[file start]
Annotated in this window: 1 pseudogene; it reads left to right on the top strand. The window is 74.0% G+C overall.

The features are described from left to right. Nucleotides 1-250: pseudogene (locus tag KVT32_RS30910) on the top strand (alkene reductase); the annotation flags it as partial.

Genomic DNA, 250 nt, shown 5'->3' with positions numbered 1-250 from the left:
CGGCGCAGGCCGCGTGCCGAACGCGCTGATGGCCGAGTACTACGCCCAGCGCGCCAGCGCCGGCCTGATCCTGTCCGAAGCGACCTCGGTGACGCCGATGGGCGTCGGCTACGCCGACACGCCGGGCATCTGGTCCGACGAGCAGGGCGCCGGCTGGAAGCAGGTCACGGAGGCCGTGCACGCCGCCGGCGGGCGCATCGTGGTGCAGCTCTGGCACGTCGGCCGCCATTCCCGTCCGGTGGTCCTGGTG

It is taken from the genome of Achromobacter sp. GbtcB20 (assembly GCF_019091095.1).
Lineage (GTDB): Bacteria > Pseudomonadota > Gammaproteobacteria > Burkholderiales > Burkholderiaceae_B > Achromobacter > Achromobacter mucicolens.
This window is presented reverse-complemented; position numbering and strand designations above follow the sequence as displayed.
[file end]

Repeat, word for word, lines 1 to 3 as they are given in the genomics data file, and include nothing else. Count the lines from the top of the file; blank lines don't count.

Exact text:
Annotated in this window: 1 pseudogene; it reads left to right on the top strand. The window is 74.0% G+C overall.

The features are described from left to right. Nucleotides 1-250: pseudogene (locus tag KVT32_RS30910) on the top strand (alkene reductase); the annotation flags it as partial.

Genomic DNA, 250 nt, shown 5'->3' with positions numbered 1-250 from the left: